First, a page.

Tuesday, March 15, 2011

The Center Is Not Holding



The ceremony of innocence was long ago drowned, but Yeats was not imagining this much destruction, even as his beast slouched toward Bethlehem.

First numbing thoughts were of the sheer force of the water: the speed and sickening ruthlessness with which it pushed and drowned everything and all in its way like some crazed, insatiable water beast. The order of civilization’s control—-that cars neatly sit on roads and houses sit stately on land--- demolished as though we are devoid of all power, and our possessions mere matchbox cars and train set props.

Aching for the individual lives killed and hurt by this wrath of nature, washed away as though they were nothing more than twigs in a raging stream.

Admiring all the acts of courage and the ingenuity of the human survival instinct.

Now the nuclear threat, to the same people still in shock from the flood. Praying that the best minds in Japan, and those who have gone to help, can figure out how to contain this potential death for so many more.









Feeling safe. Is it all an illusion? While this was unfolding over the weekend, two close-at-home events helped to shatter further the veil of safety I try to believe in. And that’s besides the bus crash that killed 15 sleepy people returning home from Mohegan Sun.

The first was a strange attack by a Goth-clad 21 year old in my hometown of Massapequa Park. He jumped in front of a car, strapped with knives, and started banging on the car’s hood. He then ran back into his house as the woman called the police. This lead to arrival of multiple law enforcement responders, and before the incident was over, the 21 year-old was dead, as was a 40-year old, 12-year veteran of the force, the father of 2 small boys. A terrible tragedy for these lives. It’s a mess of finger pointing now. No one is writing much about the crazy 21 year who started it all.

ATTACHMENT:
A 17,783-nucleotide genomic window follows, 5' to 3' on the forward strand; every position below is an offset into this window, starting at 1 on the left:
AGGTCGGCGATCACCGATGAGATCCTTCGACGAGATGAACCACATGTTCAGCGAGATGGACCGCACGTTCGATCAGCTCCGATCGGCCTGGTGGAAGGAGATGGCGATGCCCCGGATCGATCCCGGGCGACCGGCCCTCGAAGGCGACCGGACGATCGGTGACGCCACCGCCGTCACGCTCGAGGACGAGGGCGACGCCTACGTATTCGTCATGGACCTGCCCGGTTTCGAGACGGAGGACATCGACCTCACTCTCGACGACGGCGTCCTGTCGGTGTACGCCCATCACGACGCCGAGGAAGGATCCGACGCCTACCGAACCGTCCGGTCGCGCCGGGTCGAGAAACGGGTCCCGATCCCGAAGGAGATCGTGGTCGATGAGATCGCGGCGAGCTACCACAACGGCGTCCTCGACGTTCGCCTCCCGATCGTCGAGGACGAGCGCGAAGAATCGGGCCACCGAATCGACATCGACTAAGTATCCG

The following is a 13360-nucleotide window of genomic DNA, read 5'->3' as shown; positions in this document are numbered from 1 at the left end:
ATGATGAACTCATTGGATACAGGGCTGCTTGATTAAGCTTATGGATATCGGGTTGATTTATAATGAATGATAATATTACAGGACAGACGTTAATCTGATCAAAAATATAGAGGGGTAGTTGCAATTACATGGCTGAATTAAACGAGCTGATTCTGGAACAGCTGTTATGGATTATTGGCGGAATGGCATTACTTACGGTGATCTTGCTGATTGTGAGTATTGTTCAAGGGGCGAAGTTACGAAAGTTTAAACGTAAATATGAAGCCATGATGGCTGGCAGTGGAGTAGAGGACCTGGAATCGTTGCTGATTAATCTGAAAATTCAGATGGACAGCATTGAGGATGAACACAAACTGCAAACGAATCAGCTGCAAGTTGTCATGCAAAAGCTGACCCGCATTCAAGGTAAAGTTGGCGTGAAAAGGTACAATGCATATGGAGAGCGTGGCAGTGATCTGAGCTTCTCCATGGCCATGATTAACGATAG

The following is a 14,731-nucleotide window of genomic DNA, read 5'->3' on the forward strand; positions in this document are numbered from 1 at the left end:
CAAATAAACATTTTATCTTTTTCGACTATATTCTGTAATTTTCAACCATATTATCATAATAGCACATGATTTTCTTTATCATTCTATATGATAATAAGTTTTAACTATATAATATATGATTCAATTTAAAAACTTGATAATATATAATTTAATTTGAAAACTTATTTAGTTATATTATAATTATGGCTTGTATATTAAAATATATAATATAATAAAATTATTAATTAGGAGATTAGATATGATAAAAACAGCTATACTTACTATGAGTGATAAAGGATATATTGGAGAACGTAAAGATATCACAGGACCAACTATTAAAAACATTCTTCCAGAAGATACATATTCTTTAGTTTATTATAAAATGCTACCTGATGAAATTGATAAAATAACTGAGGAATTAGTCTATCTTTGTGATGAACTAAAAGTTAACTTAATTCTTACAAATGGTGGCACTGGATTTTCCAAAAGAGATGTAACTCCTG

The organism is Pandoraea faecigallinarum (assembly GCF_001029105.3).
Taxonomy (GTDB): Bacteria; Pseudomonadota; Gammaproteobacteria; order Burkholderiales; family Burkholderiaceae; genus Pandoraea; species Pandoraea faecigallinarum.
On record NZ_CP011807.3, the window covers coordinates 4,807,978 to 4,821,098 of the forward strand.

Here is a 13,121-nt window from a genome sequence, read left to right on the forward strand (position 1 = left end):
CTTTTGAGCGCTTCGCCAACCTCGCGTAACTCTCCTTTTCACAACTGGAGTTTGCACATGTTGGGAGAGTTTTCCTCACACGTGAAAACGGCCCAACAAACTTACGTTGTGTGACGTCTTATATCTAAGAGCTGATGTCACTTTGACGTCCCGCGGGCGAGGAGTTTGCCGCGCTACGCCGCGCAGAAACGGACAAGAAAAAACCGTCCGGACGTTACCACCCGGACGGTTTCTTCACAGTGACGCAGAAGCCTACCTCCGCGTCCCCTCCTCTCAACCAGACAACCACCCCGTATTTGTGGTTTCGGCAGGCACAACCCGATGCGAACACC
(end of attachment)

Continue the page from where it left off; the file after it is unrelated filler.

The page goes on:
The second news item was 1010 WINS saying that there have been more muggings on Broadway on the Upper West Side, in broad daylight. The assailants punch the victims in the face, then steal their money and cell phones. As I was walking on Saturday, I was hyper aware of my surroundings. Were all the victims unaware that they were about to be hit in the face?

Is “feeling safe” just the lie we tell ourselves so that we leave the apartment in the morning? The world doesn’t always feel this fragile, to use a word of Tom Watson’s that I like. But right now we are collectively in a raw zone. As they say, we need to prepare for the worst and hope for the best.

3 comments:

dorki said...

On thing that got me was the wall of water and grinding masses of cars, shattered buildings, and rubble that swept over pristine farmlands and livestock buildings. Not just the destruction of cities but the fouling of land and shattering of the farms of the area. This massive loss of lives, agriculture, and industry will be difficult to deal with. But the Japanese people are as bright and resilient as any in the world.
Lest we forget - the laws of nature always win.

M.A.Peel said...

dorki, a good point about the farmlands. Thank goodness the Japanese people are as resilient as you say.

Phyllis said...

actually the center has never "held" in the sense life has ever had any certainty. someone asked me to speculate how I'd feel about belief in a good God now if I were Japanese.....I replied that since I'd probably be Buddhist I'd understand that Life is Suffering and not blame this tragedy on a cruel (or non-existent) God......a belief I find strangely compelling at times like this.